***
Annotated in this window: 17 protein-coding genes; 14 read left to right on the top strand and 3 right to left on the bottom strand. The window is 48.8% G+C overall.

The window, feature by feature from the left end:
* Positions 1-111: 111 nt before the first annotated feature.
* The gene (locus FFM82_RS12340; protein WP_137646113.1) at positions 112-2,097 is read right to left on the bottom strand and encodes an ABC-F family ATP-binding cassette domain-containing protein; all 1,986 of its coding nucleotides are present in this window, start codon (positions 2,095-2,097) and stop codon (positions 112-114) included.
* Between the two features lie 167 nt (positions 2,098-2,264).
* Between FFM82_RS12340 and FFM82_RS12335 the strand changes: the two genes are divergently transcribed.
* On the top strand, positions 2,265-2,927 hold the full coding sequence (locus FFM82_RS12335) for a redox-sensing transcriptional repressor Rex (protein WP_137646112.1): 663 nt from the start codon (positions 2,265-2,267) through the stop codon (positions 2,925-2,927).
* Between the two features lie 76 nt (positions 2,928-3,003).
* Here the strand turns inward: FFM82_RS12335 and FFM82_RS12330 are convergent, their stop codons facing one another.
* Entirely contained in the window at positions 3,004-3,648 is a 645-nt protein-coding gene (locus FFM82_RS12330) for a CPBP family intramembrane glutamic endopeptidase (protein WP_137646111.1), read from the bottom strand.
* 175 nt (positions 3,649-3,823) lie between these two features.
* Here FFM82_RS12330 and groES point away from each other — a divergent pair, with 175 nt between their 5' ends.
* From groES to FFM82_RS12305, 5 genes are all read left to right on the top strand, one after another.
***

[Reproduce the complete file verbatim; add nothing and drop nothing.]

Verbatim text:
Annotated in this window: 17 protein-coding genes; 14 read left to right on the top strand and 3 right to left on the bottom strand. The window is 48.8% G+C overall.

The window, feature by feature from the left end:
* Positions 1-111: 111 nt before the first annotated feature.
* The gene (locus FFM82_RS12340; protein WP_137646113.1) at positions 112-2,097 is read right to left on the bottom strand and encodes an ABC-F family ATP-binding cassette domain-containing protein; all 1,986 of its coding nucleotides are present in this window, start codon (positions 2,095-2,097) and stop codon (positions 112-114) included.
* Between the two features lie 167 nt (positions 2,098-2,264).
* Between FFM82_RS12340 and FFM82_RS12335 the strand changes: the two genes are divergently transcribed.
* On the top strand, positions 2,265-2,927 hold the full coding sequence (locus FFM82_RS12335) for a redox-sensing transcriptional repressor Rex (protein WP_137646112.1): 663 nt from the start codon (positions 2,265-2,267) through the stop codon (positions 2,925-2,927).
* Between the two features lie 76 nt (positions 2,928-3,003).
* Here the strand turns inward: FFM82_RS12335 and FFM82_RS12330 are convergent, their stop codons facing one another.
* Entirely contained in the window at positions 3,004-3,648 is a 645-nt protein-coding gene (locus FFM82_RS12330) for a CPBP family intramembrane glutamic endopeptidase (protein WP_137646111.1), read from the bottom strand.
* 175 nt (positions 3,649-3,823) lie between these two features.
* Here FFM82_RS12330 and groES point away from each other — a divergent pair, with 175 nt between their 5' ends.
* From groES to FFM82_RS12305, 5 genes are all read left to right on the top strand, one after another.